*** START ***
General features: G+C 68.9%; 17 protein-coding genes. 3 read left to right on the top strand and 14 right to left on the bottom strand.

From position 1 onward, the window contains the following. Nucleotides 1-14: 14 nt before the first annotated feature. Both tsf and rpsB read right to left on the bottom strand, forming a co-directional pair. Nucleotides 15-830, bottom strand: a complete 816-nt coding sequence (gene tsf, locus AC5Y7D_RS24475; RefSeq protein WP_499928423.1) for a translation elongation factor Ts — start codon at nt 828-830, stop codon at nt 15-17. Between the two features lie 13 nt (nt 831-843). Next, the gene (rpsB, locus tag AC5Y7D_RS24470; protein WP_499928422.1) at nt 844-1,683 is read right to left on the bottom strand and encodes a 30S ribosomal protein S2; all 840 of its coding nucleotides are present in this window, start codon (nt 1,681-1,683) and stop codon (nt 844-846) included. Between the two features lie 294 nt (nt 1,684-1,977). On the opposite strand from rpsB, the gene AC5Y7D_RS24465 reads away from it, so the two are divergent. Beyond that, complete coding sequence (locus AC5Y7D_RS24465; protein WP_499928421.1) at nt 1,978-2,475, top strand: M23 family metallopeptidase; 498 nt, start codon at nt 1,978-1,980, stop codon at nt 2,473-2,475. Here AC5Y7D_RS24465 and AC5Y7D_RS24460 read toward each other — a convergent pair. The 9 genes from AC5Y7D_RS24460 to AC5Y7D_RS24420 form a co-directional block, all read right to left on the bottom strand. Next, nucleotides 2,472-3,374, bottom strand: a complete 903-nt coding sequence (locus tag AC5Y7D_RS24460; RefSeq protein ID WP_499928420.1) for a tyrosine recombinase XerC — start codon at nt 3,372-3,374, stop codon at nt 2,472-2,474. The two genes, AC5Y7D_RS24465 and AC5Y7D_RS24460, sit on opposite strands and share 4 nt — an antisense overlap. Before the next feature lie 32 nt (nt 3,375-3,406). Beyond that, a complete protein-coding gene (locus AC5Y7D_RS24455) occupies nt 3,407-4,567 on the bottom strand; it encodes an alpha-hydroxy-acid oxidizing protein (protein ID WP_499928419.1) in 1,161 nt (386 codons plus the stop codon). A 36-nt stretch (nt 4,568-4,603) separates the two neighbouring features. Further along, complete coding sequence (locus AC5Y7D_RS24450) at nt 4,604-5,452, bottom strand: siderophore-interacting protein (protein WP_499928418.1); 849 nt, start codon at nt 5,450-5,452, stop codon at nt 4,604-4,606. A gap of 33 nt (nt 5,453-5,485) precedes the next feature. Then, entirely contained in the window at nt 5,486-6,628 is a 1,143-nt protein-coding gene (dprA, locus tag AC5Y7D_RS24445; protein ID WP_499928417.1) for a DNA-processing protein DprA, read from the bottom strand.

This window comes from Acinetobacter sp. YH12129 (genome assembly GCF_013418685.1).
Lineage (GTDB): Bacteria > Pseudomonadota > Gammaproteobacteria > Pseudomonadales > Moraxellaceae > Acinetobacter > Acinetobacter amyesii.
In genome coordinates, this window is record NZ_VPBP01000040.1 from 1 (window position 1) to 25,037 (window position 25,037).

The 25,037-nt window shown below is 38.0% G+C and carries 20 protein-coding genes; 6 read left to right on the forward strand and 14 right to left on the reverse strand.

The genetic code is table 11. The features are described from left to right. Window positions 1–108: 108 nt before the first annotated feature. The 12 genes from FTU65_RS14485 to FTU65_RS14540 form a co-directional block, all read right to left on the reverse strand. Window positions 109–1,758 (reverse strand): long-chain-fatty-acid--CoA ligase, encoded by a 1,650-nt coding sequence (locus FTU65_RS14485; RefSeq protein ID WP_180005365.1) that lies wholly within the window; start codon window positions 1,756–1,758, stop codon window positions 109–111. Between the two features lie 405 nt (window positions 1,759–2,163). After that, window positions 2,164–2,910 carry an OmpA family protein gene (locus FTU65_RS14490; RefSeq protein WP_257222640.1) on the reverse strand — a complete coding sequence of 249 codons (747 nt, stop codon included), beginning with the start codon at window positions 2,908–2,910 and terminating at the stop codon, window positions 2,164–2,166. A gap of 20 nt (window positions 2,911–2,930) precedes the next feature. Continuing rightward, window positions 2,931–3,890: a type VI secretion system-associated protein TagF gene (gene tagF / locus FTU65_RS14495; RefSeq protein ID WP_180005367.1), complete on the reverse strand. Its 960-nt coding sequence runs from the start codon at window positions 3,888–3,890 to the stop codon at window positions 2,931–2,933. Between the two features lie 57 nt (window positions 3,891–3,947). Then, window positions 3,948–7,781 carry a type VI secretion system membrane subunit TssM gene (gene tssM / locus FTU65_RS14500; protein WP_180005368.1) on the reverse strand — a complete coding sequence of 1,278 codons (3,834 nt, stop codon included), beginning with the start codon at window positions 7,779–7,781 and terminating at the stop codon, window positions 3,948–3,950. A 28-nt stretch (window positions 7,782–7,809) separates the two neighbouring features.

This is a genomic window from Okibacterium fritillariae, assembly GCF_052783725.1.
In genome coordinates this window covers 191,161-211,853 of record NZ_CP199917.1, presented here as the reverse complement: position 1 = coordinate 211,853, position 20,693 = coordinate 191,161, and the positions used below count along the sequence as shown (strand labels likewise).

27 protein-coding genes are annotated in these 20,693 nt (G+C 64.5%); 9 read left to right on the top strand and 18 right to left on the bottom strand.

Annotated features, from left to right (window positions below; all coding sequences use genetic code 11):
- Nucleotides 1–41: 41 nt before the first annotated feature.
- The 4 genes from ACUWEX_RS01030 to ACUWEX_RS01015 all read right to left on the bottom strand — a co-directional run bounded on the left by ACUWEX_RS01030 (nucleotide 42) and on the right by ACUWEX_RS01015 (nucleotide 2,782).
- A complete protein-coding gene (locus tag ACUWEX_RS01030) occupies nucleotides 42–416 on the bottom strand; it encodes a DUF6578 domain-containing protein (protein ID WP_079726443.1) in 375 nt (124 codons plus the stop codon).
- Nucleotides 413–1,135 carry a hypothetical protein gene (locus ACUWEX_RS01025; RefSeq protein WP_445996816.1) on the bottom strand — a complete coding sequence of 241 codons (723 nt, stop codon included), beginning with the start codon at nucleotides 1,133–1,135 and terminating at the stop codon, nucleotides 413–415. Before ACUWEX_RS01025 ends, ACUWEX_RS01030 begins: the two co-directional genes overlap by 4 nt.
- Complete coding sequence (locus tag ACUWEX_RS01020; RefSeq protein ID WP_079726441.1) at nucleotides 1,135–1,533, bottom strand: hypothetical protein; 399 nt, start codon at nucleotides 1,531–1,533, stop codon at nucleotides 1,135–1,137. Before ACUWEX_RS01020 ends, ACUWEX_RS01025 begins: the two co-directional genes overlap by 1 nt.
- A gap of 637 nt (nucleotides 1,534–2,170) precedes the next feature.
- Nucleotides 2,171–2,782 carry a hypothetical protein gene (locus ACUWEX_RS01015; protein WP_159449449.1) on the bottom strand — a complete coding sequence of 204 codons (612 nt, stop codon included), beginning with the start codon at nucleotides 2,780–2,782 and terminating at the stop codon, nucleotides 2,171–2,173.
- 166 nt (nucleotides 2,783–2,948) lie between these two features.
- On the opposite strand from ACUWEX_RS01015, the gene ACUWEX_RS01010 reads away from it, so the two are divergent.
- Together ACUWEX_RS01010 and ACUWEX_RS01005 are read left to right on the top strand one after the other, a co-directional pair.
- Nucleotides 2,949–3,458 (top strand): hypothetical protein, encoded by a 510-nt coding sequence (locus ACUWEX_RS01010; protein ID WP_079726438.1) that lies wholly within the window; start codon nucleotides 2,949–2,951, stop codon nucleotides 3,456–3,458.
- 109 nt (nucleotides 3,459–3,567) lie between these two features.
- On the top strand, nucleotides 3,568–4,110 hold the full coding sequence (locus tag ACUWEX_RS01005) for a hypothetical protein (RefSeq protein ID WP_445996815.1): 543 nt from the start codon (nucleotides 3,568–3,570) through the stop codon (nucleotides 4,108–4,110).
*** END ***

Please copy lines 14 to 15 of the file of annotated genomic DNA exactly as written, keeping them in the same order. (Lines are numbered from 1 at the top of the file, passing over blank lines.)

- A complete protein-coding gene (locus tag ACUWEX_RS01030) occupies nucleotides 42–416 on the bottom strand; it encodes a DUF6578 domain-containing protein (protein ID WP_079726443.1) in 375 nt (124 codons plus the stop codon).
- Nucleotides 413–1,135 carry a hypothetical protein gene (locus ACUWEX_RS01025; RefSeq protein WP_445996816.1) on the bottom strand — a complete coding sequence of 241 codons (723 nt, stop codon included), beginning with the start codon at nucleotides 1,133–1,135 and terminating at the stop codon, nucleotides 413–415. Before ACUWEX_RS01025 ends, ACUWEX_RS01030 begins: the two co-directional genes overlap by 4 nt.